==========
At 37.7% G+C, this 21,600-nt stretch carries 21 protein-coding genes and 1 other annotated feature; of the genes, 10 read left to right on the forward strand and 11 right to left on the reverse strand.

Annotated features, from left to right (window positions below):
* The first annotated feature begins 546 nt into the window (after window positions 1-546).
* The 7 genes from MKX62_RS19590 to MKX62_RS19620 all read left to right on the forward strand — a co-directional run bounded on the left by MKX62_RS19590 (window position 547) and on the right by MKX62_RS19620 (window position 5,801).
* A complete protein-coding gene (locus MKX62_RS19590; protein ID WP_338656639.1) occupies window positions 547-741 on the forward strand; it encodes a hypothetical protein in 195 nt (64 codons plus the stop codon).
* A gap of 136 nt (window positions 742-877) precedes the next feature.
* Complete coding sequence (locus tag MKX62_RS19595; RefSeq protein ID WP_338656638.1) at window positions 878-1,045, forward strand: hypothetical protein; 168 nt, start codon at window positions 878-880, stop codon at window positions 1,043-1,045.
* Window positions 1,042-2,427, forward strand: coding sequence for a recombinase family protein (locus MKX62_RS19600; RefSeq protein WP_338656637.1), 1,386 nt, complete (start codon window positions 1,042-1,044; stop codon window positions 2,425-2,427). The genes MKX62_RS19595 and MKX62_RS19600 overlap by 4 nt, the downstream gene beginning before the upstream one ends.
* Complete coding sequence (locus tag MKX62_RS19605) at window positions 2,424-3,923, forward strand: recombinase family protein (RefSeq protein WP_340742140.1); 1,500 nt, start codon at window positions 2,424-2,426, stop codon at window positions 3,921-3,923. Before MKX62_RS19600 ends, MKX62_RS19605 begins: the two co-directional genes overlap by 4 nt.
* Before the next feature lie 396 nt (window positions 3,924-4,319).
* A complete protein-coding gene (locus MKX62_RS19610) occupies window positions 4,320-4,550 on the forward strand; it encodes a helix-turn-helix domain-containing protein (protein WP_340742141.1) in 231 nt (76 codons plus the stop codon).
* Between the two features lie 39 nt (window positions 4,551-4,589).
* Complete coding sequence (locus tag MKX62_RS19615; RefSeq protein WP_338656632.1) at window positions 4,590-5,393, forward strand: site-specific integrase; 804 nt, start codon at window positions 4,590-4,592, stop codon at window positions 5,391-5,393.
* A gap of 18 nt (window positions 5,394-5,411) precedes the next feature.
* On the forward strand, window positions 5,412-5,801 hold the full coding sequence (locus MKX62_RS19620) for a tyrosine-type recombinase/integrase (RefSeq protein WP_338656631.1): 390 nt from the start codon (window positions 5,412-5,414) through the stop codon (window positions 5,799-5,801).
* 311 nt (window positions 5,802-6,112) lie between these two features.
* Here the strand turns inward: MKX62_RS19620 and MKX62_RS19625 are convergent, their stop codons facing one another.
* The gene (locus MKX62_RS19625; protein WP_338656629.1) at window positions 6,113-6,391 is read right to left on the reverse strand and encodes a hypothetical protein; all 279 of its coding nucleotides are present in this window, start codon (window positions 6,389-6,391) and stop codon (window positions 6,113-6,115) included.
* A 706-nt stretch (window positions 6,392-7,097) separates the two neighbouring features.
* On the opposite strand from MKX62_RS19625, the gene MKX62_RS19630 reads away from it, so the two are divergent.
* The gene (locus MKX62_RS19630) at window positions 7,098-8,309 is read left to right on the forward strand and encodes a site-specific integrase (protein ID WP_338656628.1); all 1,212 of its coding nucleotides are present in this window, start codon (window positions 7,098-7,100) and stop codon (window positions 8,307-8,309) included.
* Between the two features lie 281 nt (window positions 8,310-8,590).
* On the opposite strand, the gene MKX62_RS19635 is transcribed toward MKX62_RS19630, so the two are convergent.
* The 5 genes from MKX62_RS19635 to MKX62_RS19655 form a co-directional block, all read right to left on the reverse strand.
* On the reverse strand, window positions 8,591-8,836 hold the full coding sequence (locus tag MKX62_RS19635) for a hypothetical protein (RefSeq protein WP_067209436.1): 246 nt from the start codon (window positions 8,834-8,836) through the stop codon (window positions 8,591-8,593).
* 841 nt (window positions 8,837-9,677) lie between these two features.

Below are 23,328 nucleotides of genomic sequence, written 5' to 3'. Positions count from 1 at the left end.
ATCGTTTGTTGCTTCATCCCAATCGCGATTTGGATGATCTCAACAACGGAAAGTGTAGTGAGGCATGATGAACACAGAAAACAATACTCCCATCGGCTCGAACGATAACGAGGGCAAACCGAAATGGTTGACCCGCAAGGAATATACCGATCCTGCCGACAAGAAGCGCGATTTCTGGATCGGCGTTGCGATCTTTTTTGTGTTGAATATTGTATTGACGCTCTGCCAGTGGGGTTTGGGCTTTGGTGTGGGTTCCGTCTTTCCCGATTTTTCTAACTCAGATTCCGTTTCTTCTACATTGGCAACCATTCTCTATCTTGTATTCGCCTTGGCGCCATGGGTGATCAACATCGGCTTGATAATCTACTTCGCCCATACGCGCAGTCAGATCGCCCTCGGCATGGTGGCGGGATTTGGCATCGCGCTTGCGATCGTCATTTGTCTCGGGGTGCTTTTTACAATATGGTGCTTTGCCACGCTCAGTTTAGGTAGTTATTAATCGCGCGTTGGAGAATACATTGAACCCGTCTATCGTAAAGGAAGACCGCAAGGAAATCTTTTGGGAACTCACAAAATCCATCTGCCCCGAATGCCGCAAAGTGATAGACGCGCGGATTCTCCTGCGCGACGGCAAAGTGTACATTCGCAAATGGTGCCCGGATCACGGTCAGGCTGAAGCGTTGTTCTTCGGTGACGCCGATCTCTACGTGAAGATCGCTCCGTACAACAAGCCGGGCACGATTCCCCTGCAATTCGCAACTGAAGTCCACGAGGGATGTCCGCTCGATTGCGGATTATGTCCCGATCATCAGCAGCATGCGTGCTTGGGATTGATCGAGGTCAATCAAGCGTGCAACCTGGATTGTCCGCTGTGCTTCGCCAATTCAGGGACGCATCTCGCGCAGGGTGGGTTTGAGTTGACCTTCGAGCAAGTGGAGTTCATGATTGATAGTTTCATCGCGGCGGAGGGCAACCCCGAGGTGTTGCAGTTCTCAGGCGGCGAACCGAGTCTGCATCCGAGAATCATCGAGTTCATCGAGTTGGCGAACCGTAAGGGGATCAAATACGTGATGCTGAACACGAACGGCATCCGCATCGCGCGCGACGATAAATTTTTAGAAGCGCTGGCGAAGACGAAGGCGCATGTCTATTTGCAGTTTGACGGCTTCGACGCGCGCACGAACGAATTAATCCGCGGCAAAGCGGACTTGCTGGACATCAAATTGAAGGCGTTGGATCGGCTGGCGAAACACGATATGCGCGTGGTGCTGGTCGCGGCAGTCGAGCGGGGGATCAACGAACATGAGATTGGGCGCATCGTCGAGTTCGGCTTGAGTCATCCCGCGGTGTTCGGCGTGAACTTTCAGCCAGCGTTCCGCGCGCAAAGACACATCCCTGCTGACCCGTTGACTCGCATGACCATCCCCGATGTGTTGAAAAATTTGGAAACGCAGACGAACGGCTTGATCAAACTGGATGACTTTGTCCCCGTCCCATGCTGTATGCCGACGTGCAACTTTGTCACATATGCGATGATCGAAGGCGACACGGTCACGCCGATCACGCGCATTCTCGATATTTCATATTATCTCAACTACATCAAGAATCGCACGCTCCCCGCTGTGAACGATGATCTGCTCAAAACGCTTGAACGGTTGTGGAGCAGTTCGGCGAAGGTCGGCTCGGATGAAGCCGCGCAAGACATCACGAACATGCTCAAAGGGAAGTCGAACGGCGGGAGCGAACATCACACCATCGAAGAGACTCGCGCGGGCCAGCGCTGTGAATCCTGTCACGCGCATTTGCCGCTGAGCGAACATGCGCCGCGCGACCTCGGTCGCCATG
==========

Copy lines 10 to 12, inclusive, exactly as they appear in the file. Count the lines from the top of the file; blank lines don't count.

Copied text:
* Before the next feature lie 396 nt (window positions 3,924-4,319).
* A complete protein-coding gene (locus MKX62_RS19610) occupies window positions 4,320-4,550 on the forward strand; it encodes a helix-turn-helix domain-containing protein (protein WP_340742141.1) in 231 nt (76 codons plus the stop codon).
* Between the two features lie 39 nt (window positions 4,551-4,589).